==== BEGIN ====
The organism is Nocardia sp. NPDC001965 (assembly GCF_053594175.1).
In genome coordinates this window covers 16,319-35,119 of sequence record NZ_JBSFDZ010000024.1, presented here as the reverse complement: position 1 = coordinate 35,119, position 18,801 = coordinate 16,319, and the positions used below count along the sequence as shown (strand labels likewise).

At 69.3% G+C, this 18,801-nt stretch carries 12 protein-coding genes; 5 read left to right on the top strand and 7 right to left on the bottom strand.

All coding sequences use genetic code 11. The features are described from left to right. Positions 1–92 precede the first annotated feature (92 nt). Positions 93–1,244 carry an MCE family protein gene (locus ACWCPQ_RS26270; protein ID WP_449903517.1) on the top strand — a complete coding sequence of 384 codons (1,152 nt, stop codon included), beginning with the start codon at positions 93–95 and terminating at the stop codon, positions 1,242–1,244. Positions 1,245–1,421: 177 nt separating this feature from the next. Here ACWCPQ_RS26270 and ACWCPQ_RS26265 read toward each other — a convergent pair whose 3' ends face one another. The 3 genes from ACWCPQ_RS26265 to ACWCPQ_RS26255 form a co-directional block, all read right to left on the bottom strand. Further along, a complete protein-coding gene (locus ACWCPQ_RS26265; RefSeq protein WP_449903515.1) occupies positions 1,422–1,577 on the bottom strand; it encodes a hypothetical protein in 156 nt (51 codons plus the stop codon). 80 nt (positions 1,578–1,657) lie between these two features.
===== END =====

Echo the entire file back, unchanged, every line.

The organism is Nocardia sp. NPDC001965 (assembly GCF_053594175.1).
In genome coordinates this window covers 16,319-35,119 of sequence record NZ_JBSFDZ010000024.1, presented here as the reverse complement: position 1 = coordinate 35,119, position 18,801 = coordinate 16,319, and the positions used below count along the sequence as shown (strand labels likewise).

At 69.3% G+C, this 18,801-nt stretch carries 12 protein-coding genes; 5 read left to right on the top strand and 7 right to left on the bottom strand.

All coding sequences use genetic code 11. The features are described from left to right. Positions 1–92 precede the first annotated feature (92 nt). Positions 93–1,244 carry an MCE family protein gene (locus ACWCPQ_RS26270; protein ID WP_449903517.1) on the top strand — a complete coding sequence of 384 codons (1,152 nt, stop codon included), beginning with the start codon at positions 93–95 and terminating at the stop codon, positions 1,242–1,244. Positions 1,245–1,421: 177 nt separating this feature from the next. Here ACWCPQ_RS26270 and ACWCPQ_RS26265 read toward each other — a convergent pair whose 3' ends face one another. The 3 genes from ACWCPQ_RS26265 to ACWCPQ_RS26255 form a co-directional block, all read right to left on the bottom strand. Further along, a complete protein-coding gene (locus ACWCPQ_RS26265; RefSeq protein WP_449903515.1) occupies positions 1,422–1,577 on the bottom strand; it encodes a hypothetical protein in 156 nt (51 codons plus the stop codon). 80 nt (positions 1,578–1,657) lie between these two features.